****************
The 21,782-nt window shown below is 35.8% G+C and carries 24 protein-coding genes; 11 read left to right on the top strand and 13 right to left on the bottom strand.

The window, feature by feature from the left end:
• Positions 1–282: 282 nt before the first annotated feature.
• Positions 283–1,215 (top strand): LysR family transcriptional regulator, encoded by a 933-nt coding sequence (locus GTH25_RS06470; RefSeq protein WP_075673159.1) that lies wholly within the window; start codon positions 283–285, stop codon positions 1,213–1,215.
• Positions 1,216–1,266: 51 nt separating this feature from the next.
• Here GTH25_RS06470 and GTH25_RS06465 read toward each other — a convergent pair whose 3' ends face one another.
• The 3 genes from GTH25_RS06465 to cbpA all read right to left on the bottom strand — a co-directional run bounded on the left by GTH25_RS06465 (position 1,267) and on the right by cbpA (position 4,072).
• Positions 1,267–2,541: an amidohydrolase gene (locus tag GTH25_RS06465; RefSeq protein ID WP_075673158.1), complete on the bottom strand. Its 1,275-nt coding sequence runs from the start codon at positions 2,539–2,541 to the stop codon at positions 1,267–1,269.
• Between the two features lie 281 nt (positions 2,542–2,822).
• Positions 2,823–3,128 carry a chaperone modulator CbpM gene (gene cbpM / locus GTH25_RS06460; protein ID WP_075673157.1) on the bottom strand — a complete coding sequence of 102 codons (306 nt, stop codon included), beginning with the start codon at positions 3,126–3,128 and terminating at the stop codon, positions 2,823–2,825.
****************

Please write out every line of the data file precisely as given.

The 21,782-nt window shown below is 35.8% G+C and carries 24 protein-coding genes; 11 read left to right on the top strand and 13 right to left on the bottom strand.

The window, feature by feature from the left end:
• Positions 1–282: 282 nt before the first annotated feature.
• Positions 283–1,215 (top strand): LysR family transcriptional regulator, encoded by a 933-nt coding sequence (locus GTH25_RS06470; RefSeq protein WP_075673159.1) that lies wholly within the window; start codon positions 283–285, stop codon positions 1,213–1,215.
• Positions 1,216–1,266: 51 nt separating this feature from the next.
• Here GTH25_RS06470 and GTH25_RS06465 read toward each other — a convergent pair whose 3' ends face one another.
• The 3 genes from GTH25_RS06465 to cbpA all read right to left on the bottom strand — a co-directional run bounded on the left by GTH25_RS06465 (position 1,267) and on the right by cbpA (position 4,072).
• Positions 1,267–2,541: an amidohydrolase gene (locus tag GTH25_RS06465; RefSeq protein ID WP_075673158.1), complete on the bottom strand. Its 1,275-nt coding sequence runs from the start codon at positions 2,539–2,541 to the stop codon at positions 1,267–1,269.
• Between the two features lie 281 nt (positions 2,542–2,822).
• Positions 2,823–3,128 carry a chaperone modulator CbpM gene (gene cbpM / locus GTH25_RS06460; protein ID WP_075673157.1) on the bottom strand — a complete coding sequence of 102 codons (306 nt, stop codon included), beginning with the start codon at positions 3,126–3,128 and terminating at the stop codon, positions 2,823–2,825.